# Can Particles be Quantum Entangled Across Time?

### Summary

TLDR本视频脚本深入探讨了量子力学的基本原理，包括量子物理的概率性质、量子与经典世界之间的神秘联系，以及量子纠缠所带来的非局部特性。这些特性不仅是量子物理学的核心，也是现代科技应用的基础。视频还提出了量子力学可能对理解时空本质的影响，引出了量子力学与广义相对论结合的挑战，以及量子力学在解释宏观现象时的局限性。通过精彩的对话，观众将对量子力学的哲学维度、量子概率波、测量问题，以及量子力学与现实本质的关系有更深入的理解。

### Takeaways

- 📚 牛顿的运动定律在宏观世界中非常成功，但在微观世界（分子、原子和亚原子粒子）中失效，这导致了量子力学的发展。
- 🚀 量子力学的核心特征是概率论，与牛顿决定论的世界观不同，量子力学不预测物体的确切未来状态，而是预测可能性。
- 🌌 爱因斯坦虽然对量子力学的某些非定域性特征持批评态度，但量子力学已被实验以惊人的精度证实，并用于开发惊人技术。
- 🤔 量子力学的某些方面，如量子概率和量子纠缠，对我们的日常经验来说仍然是个谜，科学界仍在探索其对现实本质的意义。
- 🧬 量子纠缠是量子力学中的一种非经典关联，其中两个或多个粒子以一种方式相互关联，以至于一个粒子的量子状态不能独立于其他粒子的状态来描述。
- ⏳ 量子退相干是解释宏观世界中为何不观察到量子效应的一个重要概念，它涉及粒子与其环境的相互作用，从而抑制量子概率的某些方面。
- 🔍 量子力学的解释和实验验证仍在进行中，包括探索量子力学如何从描述宇宙内部的系统扩展到描述整个宇宙。
- 🌐 量子力学可能需要新的科学范式，而量子纠缠可能是理解时空结构的关键，它挑战了我们对经典物理世界的看法。
- ⚙️ 量子计算机的开发依赖于量子比特之间的纠缠状态，这是量子力学非经典关联的一个实际应用。
- 📉 海森堡不确定性原理是量子力学的基本原理之一，表明某些物理量（如位置和动量）不能同时被精确知晓。
- 📈 量子力学的发展和理解对我们未来探索宇宙、开发新技术以及深入理解物理现实具有重要意义。

### Q & A

### 牛顿的运动定律在什么情况下开始失效？

-牛顿的运动定律在20世纪初科学家开始探索分子、原子和亚原子粒子的新领域时开始失效。在这些微观尺度上，牛顿的预测无法描述观测到的数据。

### 量子力学与牛顿力学在描述现实方面有何根本不同？

-量子力学与牛顿力学的根本不同在于量子力学是建立在概率概念上的。在牛顿力学中，给定物体当前的位置和速度，可以通过方程预测其未来的运动。而在量子力学中，虽然我们知道物体当前的状态，但方程提供的是未来可能状态的概率。

### 为什么在日常生活中我们观察不到量子力学的概率性质？

-在日常生活的宏观尺度上，与原子和粒子相比，概率分布被扭曲，使得一个结果几乎成为确定的结果，即牛顿力学的结果。但在考虑更小的领域时，概率分布更广泛，使得牛顿力学的结果只是多种可能性中的一种。

### 爱因斯坦对量子力学的哪些方面持批评态度？

-爱因斯坦对量子力学中的某些方面持批评态度，特别是它对现实的非决定性描述，即宇宙以一种数学上精确的概率游戏演化，这与爱因斯坦的直觉不符。

### 量子力学是否是现实的终极理论，还是仅仅是一个过渡性的理论？

-量子力学目前是描述系统非常精确的理论，但科学家们仍在探索它是否是现实的终极理论，或者它只是一个更基础描述的垫脚石，仍有待发现。

### 量子力学的发展对我们理解物理宇宙有何深远影响？

-量子力学的发展对我们理解物理宇宙有深远的影响，因为它提供了一个与日常经验截然不同的世界描述，这要求我们重新考虑物理现象的本质和现实的性质。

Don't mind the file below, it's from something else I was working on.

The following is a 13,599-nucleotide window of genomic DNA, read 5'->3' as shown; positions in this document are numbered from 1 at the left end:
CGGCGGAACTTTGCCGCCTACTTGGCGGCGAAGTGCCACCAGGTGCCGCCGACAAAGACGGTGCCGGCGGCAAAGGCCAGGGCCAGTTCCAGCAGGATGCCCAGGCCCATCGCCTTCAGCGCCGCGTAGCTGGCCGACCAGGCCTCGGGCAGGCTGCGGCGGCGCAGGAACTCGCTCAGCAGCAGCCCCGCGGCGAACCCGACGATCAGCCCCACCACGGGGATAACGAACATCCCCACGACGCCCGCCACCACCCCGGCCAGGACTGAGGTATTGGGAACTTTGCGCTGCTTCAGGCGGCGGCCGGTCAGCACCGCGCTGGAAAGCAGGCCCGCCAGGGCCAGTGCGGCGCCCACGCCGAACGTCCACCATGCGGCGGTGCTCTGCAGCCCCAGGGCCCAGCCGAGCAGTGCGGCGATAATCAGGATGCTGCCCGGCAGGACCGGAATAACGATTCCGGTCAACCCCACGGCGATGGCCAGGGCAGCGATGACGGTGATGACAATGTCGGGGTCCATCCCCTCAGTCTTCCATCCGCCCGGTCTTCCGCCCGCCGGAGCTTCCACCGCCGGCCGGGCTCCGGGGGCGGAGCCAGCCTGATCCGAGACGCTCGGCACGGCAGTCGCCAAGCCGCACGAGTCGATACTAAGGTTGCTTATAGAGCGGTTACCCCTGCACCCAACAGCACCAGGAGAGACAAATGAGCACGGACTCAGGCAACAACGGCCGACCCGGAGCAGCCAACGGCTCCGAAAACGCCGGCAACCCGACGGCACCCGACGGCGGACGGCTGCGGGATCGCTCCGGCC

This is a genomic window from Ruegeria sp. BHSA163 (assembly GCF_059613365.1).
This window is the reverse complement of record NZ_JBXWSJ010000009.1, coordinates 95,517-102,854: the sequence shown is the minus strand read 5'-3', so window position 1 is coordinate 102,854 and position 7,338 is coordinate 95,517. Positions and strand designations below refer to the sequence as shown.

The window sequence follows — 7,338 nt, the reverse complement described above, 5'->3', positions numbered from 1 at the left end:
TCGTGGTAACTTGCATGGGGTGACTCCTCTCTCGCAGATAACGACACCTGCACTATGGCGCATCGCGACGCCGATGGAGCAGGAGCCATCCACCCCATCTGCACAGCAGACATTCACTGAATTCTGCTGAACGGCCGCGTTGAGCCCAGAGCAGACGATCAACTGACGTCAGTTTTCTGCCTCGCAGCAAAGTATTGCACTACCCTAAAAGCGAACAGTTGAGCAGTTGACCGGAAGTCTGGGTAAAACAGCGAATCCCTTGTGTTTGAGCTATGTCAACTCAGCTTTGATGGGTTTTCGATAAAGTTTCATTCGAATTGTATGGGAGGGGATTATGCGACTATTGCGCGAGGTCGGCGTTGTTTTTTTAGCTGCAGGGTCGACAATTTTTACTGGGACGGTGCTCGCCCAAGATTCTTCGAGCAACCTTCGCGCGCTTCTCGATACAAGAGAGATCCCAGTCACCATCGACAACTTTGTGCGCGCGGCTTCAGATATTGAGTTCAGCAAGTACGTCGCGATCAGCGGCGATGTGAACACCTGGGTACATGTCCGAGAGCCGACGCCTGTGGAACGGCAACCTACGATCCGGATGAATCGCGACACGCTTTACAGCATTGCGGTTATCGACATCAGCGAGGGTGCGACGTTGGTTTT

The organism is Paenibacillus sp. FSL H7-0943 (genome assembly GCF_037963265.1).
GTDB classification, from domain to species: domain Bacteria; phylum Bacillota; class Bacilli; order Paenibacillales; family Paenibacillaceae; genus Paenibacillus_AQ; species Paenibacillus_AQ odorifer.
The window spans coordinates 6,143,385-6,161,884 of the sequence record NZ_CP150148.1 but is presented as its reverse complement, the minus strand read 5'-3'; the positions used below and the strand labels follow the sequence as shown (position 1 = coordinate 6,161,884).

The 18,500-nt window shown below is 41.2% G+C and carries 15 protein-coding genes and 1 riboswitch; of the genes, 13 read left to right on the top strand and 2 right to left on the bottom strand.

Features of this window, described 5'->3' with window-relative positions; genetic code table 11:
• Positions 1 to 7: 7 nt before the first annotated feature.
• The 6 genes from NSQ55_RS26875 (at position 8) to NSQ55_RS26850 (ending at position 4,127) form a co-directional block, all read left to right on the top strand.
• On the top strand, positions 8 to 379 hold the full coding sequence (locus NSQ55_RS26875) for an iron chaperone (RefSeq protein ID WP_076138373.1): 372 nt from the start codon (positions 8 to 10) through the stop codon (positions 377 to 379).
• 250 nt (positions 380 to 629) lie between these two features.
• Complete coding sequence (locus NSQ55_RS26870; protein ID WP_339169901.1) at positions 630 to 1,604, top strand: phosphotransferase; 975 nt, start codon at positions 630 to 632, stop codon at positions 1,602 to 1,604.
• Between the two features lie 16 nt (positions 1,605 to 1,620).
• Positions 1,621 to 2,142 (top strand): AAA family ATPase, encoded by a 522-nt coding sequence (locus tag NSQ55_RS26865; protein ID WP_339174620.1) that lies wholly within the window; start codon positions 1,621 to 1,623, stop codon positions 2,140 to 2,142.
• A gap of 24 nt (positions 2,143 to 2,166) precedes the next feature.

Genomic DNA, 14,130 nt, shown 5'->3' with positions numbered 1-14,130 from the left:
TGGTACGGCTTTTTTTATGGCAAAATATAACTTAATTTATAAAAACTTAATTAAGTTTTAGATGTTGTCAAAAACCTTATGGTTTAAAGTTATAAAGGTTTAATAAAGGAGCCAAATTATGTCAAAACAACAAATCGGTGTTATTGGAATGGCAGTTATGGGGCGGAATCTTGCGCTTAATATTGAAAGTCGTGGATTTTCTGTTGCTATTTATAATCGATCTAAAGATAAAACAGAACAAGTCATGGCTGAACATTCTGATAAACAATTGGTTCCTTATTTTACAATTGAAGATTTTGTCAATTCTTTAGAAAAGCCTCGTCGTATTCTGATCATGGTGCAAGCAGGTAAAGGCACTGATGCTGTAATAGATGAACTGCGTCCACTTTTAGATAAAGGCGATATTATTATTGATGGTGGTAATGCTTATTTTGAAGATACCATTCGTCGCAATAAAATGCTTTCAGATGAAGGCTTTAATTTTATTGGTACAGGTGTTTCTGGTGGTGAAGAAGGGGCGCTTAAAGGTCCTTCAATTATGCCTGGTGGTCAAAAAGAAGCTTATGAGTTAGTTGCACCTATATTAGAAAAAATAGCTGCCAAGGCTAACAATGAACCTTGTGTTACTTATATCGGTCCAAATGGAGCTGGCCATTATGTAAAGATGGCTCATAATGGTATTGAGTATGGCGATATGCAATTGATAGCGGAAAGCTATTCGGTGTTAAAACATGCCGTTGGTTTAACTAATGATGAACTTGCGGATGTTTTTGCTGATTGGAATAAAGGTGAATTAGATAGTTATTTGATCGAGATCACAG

### 量子力学中的双缝实验揭示了什么？

-量子力学中的双缝实验揭示了粒子具有波动性，即粒子可以像波一样干涉，形成特定的干涉图样。这个实验支持了量子力学中物质被描述为概率波的概念。

### 量子纠缠是什么，它为何如此重要？

-量子纠缠是量子力学中的一个现象，其中两个或多个粒子以一种方式相互关联，以至于一个粒子的量子状态不能独立于其他粒子描述。它的重要性在于它挑战了经典物理学中关于局部性的概念，并对我们理解宇宙的基本结构提出了新的问题。

### 量子退相干是什么，它如何解释宏观世界中的确定性结果？

-量子退相干是一个过程，其中量子系统的相干性由于与环境的相互作用而丧失，导致量子概率中的干涉项被抑制。这解释了为什么我们在宏观世界中观察到的是确定性结果，而不是量子力学所描述的概率性。

### 量子力学中的不确定性原理是什么，它对我们理解物理现象有何影响？

-量子力学中的不确定性原理表明，某些物理量（如位置和动量）不能同时被精确知道。这个原理对我们理解物理现象有根本性的影响，因为它表明在量子尺度上，我们无法像在宏观世界中那样精确预测事件。

### 量子力学中的多世界解释是什么，它如何改变我们对现实的看法？

-量子力学中的多世界解释提出，每当一个量子事件发生时，宇宙都会分裂成多个版本，每个可能的事件结果都会在不同的宇宙中实现。这种解释改变了我们对现实的看法，因为它提出现实可能不是单一的，而是由多个并行的宇宙组成。

### Outlines

### 😀 牛顿力学的误导性

第一段落主要讲述了牛顿力学对科学几百年的影响，以及它在20世纪初对分子、原子和亚原子粒子的预测失败。牛顿的运动定律在日常生活中非常准确，但当科学家探索微观世界时，牛顿的预测不再准确。这导致了量子力学的诞生，这是一种基于概率的新理论框架，与牛顿力学的确定性预测不同，量子力学预测的是事物未来状态的概率。爱因斯坦虽然对量子力学持批评态度，但实验已经证明了量子力学的惊人精确度，并且科学家们利用它开发出了令人惊叹的技术。

### 🧐 量子力学对现实的挑战

第二段落探讨了量子力学对人类理解物理宇宙带来的挑战，特别是它与我们的日常经验大相径庭。讨论了量子力学的哲学维度，包括量子概率波和测量问题。强调了物理学家寻求更深层次解释的愿望，即便数学模型能够描述数据，但如果不能提供对宇宙行为的洞察，那么它就没有解释宇宙的本质。

### 📚 量子力学的现状与挑战

第三段落讨论了量子力学目前的发展现状和面临的挑战。提到了量子力学的局限性，尤其是在普朗克尺度上，广义相对论与量子场论之间的不协调。强调了哲学家和物理学家之间的合作，以及量子力学中尚未解决的谜题，例如量子概率是否是现实的内在特征，以及量子力学如何从宇宙内部系统的描述扩展到整个宇宙。

### 🤔 量子力学的解释难题

第四段落深入探讨了量子力学的解释问题，包括量子退相干和量子纠缠。解释了为什么在宏观层面上我们看到的是确定的结果，而在微观层面上量子力学表现出其概率性。量子退相干是解释宏观世界中量子力学奇异性不显现的一种方式。同时，段落还提到了量子计算的希望和挑战，即如何保持量子比特的纠缠状态，以避免退相干。

### 🔬 量子纠缠的历史与发展

第五段落讨论了量子纠缠的历史和概念发展，从1935年薛定谔首次命名开始，到爱因斯坦、波多尔斯基和罗森（EPR）的论文，以及量子纠缠在空间和时间上的性质。强调了量子纠缠的非经典关联，以及它如何挑战我们对物理现实的传统理解。

### 🌌 量子纠缠与时空的本质

第六段落进一步探讨了量子纠缠，包括它在时空中的作用和可能的含义。讨论了量子纠缠可能指示时空本身的量子性质，以及这可能如何影响我们对时空结构的理解。还提到了量子纠缠实验，如希伯来大学在2012-2013年进行的纠缠交换实验，展示了即使在不同时间存在的粒子之间也可以存在纠缠关系。

### 🎓 量子物理的现实与未来

第七段落总结了量子物理的基础知识，包括量子物理的概率性质、从量子力学到经典世界的转变，以及量子纠缠的非局域性质。强调了量子纠缠可能是时空结构的关键，并且可能是物理学其他领域所建议的时空纠缠性质的证据。最后，鼓励听众继续探索量子现实系列的下一次对话，其中将讨论量子力学的多世界解释等主题。

### Mindmap

### Keywords

### 💡牛顿运动定律

### 💡量子力学

### 💡概率

### 💡薛定谔的猫

### 💡双缝实验

### 💡量子纠缠

### 💡量子退相干

### 💡量子计算

### 💡贝尔不等式

### 💡量子引力

### 💡多世界解释

### Highlights

艾萨克·牛顿的洞察为科学设定了数百年的进程，但他的见解在某种程度上也极具误导性。

牛顿的运动定律在日常生活中我们所经历的事物运动中得到了体现，它们定义了物体的位置和速度。

牛顿的算法能够预测现实如何展开，正确预测了月球、行星的位置以及抛出的球的落点。

20世纪初，科学家开始探索分子、原子和亚原子粒子的新领域，牛顿的预测未能描述数据。

量子力学的发现和发展是20世纪20年代晚期科学家们创造的新范式，其核心是概率概念。

量子力学与牛顿力学不同，它不是预测事物将如何发展，而是描述事物发展的概率。

量子力学表明，宇宙以一种数学精确的概率游戏演化，爱因斯坦对此感到不满。

量子概率是现实的一个基本特征，而不是方法的局限。

量子力学在宏观层面上，与我们的直觉和日常经验相符，但在微观层面上，概率分布更广泛。